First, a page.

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September 30, 2003

Applying Interactive Planning at DuPont

The Case of Transforming a Safety, Health, and Environmental Function to Deliver Business Value to Corporate safety, health, and environmental (SHE) functions continue to be under increasing pressure to reduce costs (e.g., downsizing) and deliver business value (e.g., moving the SHE function into the business, with little attention given to integrating the work).

Using an alternative approach to traditional reengineering grounded in systems thinking as the strategic planning initiative, Jim Leemann led the complete organizational transformation of the SHE functions in DuPont Specialty Chemicals.

This paper discusses the outcome of this experiment, which included a vast improvement in SHE performance along with a significant reduction in costs. Specifically, the implementation of Interactive Planning, with its focus on participation and personal commitment, resulted in:
- transformation of SHE professionals from independent to interdependent knowledge workers
- improvement of SHE performance by almost 50%
- flourishing of organizational learning among SHE professionals.
To read the article, click on the link Applying Interactive Planning at DuPont. Copies of the article are available by accessing the following website: Systemic Practice and Action Research.

Posted by ACASA on September 30, 2003 at 12:44 PM in Systems Articles | Permalink | Comments (0)

September 17, 2003

Business Model Warfare

If your business model is obsolete, your company may be destined for failure. Such is the premise of this white paper, which examines competitive change in the marketplace, outlines the underlying patterns of success and failure, and offers a framework for strategic reflection and decision making. In a market where only one quarter of today's S&P 500 companies are expected to be part of the index by 2020, trends must be better understood. By examining the broader patterns of change across entire industries and the whole of the economy, the authors demonstrate that Business Model innovation is essential if a company is to survive. To read the white paper by Langdon Morris, click on link Business Model Warfare.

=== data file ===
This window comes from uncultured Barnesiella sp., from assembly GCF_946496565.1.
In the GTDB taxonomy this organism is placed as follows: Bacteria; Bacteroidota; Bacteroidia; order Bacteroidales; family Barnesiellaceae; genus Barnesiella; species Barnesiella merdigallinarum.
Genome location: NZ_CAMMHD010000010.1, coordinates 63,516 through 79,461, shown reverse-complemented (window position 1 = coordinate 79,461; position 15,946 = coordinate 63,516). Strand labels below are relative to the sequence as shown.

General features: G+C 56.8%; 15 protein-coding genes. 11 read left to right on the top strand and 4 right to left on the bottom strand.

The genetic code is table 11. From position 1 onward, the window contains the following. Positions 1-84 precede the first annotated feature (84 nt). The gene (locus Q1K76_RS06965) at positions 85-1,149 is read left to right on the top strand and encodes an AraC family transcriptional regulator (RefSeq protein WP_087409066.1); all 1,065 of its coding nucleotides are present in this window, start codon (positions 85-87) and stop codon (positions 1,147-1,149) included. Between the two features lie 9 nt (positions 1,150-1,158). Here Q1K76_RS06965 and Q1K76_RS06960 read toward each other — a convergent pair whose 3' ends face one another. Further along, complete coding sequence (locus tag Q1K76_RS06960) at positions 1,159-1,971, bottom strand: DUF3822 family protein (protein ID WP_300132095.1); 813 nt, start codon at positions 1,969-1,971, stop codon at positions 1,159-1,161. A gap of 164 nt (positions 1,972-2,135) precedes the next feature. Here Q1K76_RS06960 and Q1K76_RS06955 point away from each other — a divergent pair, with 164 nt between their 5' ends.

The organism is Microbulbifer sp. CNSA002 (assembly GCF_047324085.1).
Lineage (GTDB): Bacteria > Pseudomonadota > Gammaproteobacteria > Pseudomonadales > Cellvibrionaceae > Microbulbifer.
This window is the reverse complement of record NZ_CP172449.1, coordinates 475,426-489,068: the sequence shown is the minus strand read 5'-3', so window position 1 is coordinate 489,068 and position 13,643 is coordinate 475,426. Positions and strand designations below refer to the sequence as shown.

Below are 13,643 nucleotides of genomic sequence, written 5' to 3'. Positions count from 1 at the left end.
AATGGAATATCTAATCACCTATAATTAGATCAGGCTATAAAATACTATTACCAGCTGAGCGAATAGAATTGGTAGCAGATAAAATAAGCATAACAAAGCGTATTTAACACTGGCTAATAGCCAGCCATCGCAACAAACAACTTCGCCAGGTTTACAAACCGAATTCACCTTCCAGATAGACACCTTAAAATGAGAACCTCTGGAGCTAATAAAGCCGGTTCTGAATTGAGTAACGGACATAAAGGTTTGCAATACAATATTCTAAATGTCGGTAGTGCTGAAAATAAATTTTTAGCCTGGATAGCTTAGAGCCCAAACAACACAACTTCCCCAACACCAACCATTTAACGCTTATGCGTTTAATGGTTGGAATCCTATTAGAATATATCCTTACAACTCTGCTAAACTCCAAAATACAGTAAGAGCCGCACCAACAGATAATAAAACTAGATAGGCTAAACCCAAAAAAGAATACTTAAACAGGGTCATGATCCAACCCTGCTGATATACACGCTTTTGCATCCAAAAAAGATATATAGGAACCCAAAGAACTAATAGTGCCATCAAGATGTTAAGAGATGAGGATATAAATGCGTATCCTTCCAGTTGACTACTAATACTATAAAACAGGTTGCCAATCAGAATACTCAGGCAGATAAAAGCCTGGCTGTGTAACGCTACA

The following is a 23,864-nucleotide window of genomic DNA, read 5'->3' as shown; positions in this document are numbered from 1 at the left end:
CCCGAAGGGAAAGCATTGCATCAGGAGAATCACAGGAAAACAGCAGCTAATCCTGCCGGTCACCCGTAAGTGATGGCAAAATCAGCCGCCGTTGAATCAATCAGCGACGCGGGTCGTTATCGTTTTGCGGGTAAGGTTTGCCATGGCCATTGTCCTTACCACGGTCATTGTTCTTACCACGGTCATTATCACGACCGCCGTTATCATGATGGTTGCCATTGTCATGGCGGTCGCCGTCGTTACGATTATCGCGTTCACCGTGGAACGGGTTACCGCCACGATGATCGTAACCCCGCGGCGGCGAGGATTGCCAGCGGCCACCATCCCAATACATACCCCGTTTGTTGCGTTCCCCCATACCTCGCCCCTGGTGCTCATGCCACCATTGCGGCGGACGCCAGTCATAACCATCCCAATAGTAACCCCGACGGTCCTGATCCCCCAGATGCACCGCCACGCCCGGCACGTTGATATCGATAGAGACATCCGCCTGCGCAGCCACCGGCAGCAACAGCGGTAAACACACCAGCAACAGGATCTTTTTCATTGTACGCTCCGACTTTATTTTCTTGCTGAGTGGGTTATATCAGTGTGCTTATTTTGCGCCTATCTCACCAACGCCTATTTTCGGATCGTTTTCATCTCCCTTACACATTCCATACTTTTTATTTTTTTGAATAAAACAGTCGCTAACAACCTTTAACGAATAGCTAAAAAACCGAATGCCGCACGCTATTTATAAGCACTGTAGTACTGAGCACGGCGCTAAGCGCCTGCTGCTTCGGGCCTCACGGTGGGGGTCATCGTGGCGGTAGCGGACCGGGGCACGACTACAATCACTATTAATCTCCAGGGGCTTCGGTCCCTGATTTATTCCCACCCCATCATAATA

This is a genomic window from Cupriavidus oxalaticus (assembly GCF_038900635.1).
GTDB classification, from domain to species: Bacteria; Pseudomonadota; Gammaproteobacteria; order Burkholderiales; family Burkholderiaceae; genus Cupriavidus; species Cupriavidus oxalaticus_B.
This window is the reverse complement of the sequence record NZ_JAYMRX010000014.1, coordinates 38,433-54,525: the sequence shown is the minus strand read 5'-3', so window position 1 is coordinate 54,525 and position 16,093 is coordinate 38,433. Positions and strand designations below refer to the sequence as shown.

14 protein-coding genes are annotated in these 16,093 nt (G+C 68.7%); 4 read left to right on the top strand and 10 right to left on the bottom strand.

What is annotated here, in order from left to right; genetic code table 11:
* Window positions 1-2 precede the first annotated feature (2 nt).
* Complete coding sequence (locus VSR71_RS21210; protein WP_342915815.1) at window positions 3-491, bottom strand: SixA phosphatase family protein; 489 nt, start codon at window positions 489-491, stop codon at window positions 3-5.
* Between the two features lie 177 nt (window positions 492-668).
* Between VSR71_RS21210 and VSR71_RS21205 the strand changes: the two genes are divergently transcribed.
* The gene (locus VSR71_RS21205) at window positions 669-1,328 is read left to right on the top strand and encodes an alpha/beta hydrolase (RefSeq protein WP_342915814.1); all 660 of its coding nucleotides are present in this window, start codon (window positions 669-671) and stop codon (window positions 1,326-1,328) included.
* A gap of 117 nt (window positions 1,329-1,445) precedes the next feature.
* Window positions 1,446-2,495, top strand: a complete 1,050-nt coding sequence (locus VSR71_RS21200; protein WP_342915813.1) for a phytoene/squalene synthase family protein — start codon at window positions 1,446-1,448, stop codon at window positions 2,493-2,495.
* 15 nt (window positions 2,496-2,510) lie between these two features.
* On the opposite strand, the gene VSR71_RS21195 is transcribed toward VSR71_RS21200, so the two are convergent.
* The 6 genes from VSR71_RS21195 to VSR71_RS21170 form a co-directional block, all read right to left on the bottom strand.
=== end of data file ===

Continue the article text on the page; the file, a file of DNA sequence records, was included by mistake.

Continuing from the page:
Posted by ACASA on September 17, 2003 at 12:40 PM in White Paper | Permalink | Comments (6)

September 09, 2003

Movies Demonstrating Emotional Agent Architecture

Dr. Barry Silverman and his team at Ackoff Center for Advancement of Systems Approaches (ACASA) have just completed a series of movies demonstrating their emotional agent architecture, PMFserv, running in a 3D video game environment. The videos are available online (see below).

Dr. Silverman’s group has been researching and modeling the impact of stress and emotion upon rationality over the past several years. Their approach draws together facets of subjective expected utility theory, social decision conflict theory, somatic marker theory, stress and fatigue models, and cognitive complexity theory to create agents that make realistic decisions based on their physical and emotional state. For this demonstration, they embedded their PMFserv agents into characters in a video game environment designed to represent Mogadishu during American support of the UN’s Somalian relief mission of 1993. This agent modeling approach involves no scripting. Instead, each PMFserv agent can choose what behaviors satisfy their internal objectives (e.g., observe, flee, swarm, flock, attack, loot, blow themselves up, act as human shields, etc.). As the world around these agents evolves and as a US Ranger (controlled by the player) and his companions take actions in this world, one can observe how agent micro-decisions effect other agents and ripple across to macro-behaviors and new crowd equilibria. The player’s goal is to leave his/her Humvee, advance to the crash site, secure and destroy a helicopter, and return safely without making tactical errors that arouse the mobs and incur the wrath of the locals - Somalian male, female, and militia agents controlled by PMFserv agents.

The result of their work is summarized in six video clips just completed and viewable at the bottom of the page on the ACASA website. A further output of this effort is a toolset for studying complex adaptive systems behaviors where humans are involved.

Posted by ACASA on September 9, 2003 at 01:33 PM in ACASA News | Permalink | Comments (0)